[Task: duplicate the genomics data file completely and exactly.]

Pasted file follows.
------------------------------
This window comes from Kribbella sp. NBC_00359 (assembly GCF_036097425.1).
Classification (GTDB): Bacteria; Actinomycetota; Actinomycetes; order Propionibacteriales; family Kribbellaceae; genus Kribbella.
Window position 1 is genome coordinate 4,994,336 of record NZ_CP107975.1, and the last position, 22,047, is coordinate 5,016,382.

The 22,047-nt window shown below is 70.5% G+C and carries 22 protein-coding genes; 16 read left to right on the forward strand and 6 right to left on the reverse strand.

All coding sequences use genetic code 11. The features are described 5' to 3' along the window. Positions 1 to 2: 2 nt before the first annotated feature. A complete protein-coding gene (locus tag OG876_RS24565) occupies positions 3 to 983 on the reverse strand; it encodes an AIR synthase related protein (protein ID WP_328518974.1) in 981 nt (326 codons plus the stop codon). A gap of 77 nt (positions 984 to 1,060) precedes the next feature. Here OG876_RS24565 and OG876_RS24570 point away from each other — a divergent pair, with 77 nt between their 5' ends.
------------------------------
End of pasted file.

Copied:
This window comes from Kribbella sp. NBC_00359 (assembly GCF_036097425.1).
Classification (GTDB): Bacteria; Actinomycetota; Actinomycetes; order Propionibacteriales; family Kribbellaceae; genus Kribbella.
Window position 1 is genome coordinate 4,994,336 of record NZ_CP107975.1, and the last position, 22,047, is coordinate 5,016,382.

The 22,047-nt window shown below is 70.5% G+C and carries 22 protein-coding genes; 16 read left to right on the forward strand and 6 right to left on the reverse strand.

All coding sequences use genetic code 11. The features are described 5' to 3' along the window. Positions 1 to 2: 2 nt before the first annotated feature. A complete protein-coding gene (locus tag OG876_RS24565) occupies positions 3 to 983 on the reverse strand; it encodes an AIR synthase related protein (protein ID WP_328518974.1) in 981 nt (326 codons plus the stop codon). A gap of 77 nt (positions 984 to 1,060) precedes the next feature. Here OG876_RS24565 and OG876_RS24570 point away from each other — a divergent pair, with 77 nt between their 5' ends.